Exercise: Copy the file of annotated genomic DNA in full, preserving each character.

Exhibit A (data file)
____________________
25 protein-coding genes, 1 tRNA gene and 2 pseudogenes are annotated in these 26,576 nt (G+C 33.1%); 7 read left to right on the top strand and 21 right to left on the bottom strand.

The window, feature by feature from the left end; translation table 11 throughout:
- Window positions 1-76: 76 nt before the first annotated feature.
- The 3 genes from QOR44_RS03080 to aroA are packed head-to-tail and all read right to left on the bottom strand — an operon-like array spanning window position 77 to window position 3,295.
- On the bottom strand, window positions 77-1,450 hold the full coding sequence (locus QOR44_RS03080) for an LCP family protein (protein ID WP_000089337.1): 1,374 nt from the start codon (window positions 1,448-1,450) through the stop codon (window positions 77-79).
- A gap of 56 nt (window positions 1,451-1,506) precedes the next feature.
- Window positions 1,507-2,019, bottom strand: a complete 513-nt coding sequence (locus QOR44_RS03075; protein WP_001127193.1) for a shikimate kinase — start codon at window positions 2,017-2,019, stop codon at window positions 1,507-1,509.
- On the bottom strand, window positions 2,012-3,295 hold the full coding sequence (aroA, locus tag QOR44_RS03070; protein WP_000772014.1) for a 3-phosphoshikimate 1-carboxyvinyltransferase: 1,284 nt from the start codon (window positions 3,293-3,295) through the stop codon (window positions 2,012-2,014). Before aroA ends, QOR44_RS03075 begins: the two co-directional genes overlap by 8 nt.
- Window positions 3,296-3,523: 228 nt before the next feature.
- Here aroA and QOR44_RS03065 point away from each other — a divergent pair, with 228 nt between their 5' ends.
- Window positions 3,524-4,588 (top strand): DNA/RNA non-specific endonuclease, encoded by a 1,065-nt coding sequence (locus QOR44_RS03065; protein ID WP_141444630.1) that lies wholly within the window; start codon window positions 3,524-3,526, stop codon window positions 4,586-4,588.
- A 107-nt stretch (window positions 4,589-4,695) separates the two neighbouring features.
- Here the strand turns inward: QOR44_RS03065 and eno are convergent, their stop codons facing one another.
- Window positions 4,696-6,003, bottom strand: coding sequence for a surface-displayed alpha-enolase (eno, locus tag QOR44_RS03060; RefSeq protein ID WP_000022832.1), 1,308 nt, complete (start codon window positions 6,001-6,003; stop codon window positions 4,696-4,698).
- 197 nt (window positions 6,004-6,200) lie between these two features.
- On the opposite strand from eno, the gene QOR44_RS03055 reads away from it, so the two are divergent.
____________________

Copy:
25 protein-coding genes, 1 tRNA gene and 2 pseudogenes are annotated in these 26,576 nt (G+C 33.1%); 7 read left to right on the top strand and 21 right to left on the bottom strand.

The window, feature by feature from the left end; translation table 11 throughout:
- Window positions 1-76: 76 nt before the first annotated feature.
- The 3 genes from QOR44_RS03080 to aroA are packed head-to-tail and all read right to left on the bottom strand — an operon-like array spanning window position 77 to window position 3,295.
- On the bottom strand, window positions 77-1,450 hold the full coding sequence (locus QOR44_RS03080) for an LCP family protein (protein ID WP_000089337.1): 1,374 nt from the start codon (window positions 1,448-1,450) through the stop codon (window positions 77-79).
- A gap of 56 nt (window positions 1,451-1,506) precedes the next feature.
- Window positions 1,507-2,019, bottom strand: a complete 513-nt coding sequence (locus QOR44_RS03075; protein WP_001127193.1) for a shikimate kinase — start codon at window positions 2,017-2,019, stop codon at window positions 1,507-1,509.
- On the bottom strand, window positions 2,012-3,295 hold the full coding sequence (aroA, locus tag QOR44_RS03070; protein WP_000772014.1) for a 3-phosphoshikimate 1-carboxyvinyltransferase: 1,284 nt from the start codon (window positions 3,293-3,295) through the stop codon (window positions 2,012-2,014). Before aroA ends, QOR44_RS03075 begins: the two co-directional genes overlap by 8 nt.
- Window positions 3,296-3,523: 228 nt before the next feature.
- Here aroA and QOR44_RS03065 point away from each other — a divergent pair, with 228 nt between their 5' ends.
- Window positions 3,524-4,588 (top strand): DNA/RNA non-specific endonuclease, encoded by a 1,065-nt coding sequence (locus QOR44_RS03065; protein ID WP_141444630.1) that lies wholly within the window; start codon window positions 3,524-3,526, stop codon window positions 4,586-4,588.
- A 107-nt stretch (window positions 4,589-4,695) separates the two neighbouring features.
- Here the strand turns inward: QOR44_RS03065 and eno are convergent, their stop codons facing one another.
- Window positions 4,696-6,003, bottom strand: coding sequence for a surface-displayed alpha-enolase (eno, locus tag QOR44_RS03060; RefSeq protein ID WP_000022832.1), 1,308 nt, complete (start codon window positions 6,001-6,003; stop codon window positions 4,696-4,698).
- 197 nt (window positions 6,004-6,200) lie between these two features.
- On the opposite strand from eno, the gene QOR44_RS03055 reads away from it, so the two are divergent.